The New York Times kicked off its higher education conference here Monday night by releasing what it called a "revolutionary college index" that ranks institutions that enroll students from low-income backgrounds. The rankings are derived from a formula based on the proportion of undergraduates who receive Pell Grants and the net price (what students actually pay as opposed to sticker price) paid by those with family incomes of $30,000 to $48,000. But the Times applied this formula only to institutions with a four-year graduation rate of at least 75 percent. That's a bar that only about 100 colleges meet, and all but three of them are private institutions.
Inside Higher Ed, September 9, 2014

OECD ‘Education at a Glance’ report published
The Organization for Economic Cooperation and Development has released its annual Education at a Glance report, an almanac of indicators on such topics as educational attainment, employment rates by level of education, funding for educational systems, and student mobility across the 34 OECD member nations as well as for 10 additional countries.
Inside Higher Ed, September 9, 2014

Young families and student debt
Studies that show student loan debt increasing are a dime a dozen these days. But while a new report from the Federal Reserve Board reinforces the idea that more Americans are taking on more debt to finance their postsecondary education, it also suggests a slowing of that trend in the last three years.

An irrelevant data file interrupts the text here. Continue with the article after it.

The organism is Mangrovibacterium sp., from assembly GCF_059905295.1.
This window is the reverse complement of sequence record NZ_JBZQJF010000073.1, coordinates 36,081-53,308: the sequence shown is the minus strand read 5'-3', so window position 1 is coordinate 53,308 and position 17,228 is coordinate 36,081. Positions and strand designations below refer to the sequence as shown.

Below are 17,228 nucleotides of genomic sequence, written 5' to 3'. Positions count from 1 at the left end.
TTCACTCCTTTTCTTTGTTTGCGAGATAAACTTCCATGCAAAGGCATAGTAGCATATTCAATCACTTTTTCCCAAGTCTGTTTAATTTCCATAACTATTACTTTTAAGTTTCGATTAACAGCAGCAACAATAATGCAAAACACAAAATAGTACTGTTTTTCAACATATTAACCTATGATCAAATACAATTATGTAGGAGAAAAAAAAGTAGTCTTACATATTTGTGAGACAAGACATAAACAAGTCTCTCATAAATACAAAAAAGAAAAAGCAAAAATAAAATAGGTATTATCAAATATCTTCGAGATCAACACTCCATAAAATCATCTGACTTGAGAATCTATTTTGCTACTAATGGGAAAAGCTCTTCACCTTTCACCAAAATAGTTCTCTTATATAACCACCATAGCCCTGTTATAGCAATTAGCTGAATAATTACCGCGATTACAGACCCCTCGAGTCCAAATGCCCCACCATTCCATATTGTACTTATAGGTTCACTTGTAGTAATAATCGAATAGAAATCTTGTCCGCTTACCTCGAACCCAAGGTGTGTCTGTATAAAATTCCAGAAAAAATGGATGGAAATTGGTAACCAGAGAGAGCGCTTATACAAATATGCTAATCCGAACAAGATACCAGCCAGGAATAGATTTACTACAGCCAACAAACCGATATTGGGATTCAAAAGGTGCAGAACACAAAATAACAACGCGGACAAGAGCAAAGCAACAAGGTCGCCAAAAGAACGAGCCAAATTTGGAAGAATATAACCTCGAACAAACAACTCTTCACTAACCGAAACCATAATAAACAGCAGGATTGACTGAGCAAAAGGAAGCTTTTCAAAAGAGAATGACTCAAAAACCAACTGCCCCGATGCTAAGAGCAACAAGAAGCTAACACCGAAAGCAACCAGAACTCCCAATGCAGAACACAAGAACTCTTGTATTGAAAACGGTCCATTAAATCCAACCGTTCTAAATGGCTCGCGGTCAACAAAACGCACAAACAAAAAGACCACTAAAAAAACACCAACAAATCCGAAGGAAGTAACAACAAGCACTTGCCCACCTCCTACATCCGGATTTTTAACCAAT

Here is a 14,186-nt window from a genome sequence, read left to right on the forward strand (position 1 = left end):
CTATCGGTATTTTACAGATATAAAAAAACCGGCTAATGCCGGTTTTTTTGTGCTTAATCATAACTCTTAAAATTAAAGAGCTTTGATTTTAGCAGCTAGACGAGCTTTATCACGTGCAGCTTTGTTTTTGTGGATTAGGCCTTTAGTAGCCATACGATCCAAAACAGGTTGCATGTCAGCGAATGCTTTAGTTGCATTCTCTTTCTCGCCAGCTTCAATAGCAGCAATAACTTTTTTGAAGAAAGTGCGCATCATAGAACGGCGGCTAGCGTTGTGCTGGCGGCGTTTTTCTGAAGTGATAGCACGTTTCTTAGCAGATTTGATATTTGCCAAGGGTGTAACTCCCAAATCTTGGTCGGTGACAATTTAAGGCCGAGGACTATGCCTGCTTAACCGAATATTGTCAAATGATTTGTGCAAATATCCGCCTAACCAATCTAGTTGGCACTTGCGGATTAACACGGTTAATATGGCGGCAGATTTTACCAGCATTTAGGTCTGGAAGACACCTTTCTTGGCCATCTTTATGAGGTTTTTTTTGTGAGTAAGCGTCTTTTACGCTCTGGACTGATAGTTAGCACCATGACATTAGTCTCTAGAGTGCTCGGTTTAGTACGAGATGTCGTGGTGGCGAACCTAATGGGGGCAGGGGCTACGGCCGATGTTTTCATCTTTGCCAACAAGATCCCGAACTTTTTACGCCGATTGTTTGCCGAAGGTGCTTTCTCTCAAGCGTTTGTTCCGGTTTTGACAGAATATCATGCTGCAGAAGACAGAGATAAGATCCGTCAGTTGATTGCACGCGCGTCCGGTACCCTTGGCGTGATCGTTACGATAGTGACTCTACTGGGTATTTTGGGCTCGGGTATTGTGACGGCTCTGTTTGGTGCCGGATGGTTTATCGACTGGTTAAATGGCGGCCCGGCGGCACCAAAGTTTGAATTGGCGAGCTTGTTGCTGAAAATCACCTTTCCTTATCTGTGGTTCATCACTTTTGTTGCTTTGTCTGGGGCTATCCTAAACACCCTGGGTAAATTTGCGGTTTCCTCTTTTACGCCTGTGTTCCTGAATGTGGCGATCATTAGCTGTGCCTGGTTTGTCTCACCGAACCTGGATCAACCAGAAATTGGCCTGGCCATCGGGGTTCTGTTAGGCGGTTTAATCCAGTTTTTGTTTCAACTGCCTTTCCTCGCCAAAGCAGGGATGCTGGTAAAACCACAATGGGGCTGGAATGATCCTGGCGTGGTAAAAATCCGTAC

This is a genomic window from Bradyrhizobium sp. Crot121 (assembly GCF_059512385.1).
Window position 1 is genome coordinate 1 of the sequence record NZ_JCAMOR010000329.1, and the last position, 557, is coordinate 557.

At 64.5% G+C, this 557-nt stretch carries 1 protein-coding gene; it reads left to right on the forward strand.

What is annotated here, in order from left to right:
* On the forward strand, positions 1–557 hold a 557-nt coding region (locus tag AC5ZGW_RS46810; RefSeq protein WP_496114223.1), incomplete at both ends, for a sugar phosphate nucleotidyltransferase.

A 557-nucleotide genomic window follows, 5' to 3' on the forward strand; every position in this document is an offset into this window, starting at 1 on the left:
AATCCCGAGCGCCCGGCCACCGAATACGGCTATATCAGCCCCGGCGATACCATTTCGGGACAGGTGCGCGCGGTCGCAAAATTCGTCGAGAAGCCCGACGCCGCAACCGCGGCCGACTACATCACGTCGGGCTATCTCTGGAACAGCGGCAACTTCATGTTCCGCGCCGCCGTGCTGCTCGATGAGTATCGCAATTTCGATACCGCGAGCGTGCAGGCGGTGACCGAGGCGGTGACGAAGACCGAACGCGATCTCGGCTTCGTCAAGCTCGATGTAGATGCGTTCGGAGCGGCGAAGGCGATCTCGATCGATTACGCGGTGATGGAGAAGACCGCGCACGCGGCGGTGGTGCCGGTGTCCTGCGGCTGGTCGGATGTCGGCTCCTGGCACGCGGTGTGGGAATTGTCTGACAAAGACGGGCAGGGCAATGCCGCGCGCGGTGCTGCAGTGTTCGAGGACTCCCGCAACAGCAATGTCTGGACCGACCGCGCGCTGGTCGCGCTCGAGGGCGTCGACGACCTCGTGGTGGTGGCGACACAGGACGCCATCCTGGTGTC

Inside Higher Ed, September 8, 2014

Editorial: Washington’s tuition stability good for students, GET program
Washington's prepaid tuition plan rebounded into financial solvency on the wings of a rebounding stock market and a shift in legislative policy. That’s good news for the state: In 2013, the Guaranteed Education Tuition (GET) program was underfunded by $631 million. Absent the rebound, Washington would’ve been on the hook. But the real winners in the rebound are Washington college students and their families, whether they had GET accounts or not. The prepaid plan’s deficit had been compounded by a ruinous state policy of huge tuition increases.
The Seattle Times, September 7, 2014

Think college rankings are useless? Use your imagination
Year after year, college rankings maintain their hard-fought relevance. The leader of the pack, as every admissions officer knows, is U.S. News & World Report, whose annual rankings are due out next week. Colleges have long maneuvered to improve their standings on the hallowed list, changing various policies (and sometimes cheating) to jibe with the magazine’s methodology. U.S. News’s stranglehold on colleges needs to end, writes Vox’s Libby Nelson in a post published Friday morning. While college rankings are usually chided for being arbitrary or useless, she writes, the real crime is how colleges are enslaved by them, in ways that hurt students. By indicting the U.S. News list, Ms. Nelson is indicting the whole of college rankings. But what critics like her might forget is the indisputable fact that, while college rankings are, like any metric, of limited use, they can serve students—anyone, for that matter—in very concrete ways.
The Chronicle of Higher Education, September 5, 2014

Is a degree still worth it? Yes, researchers say, and the payoff is getting better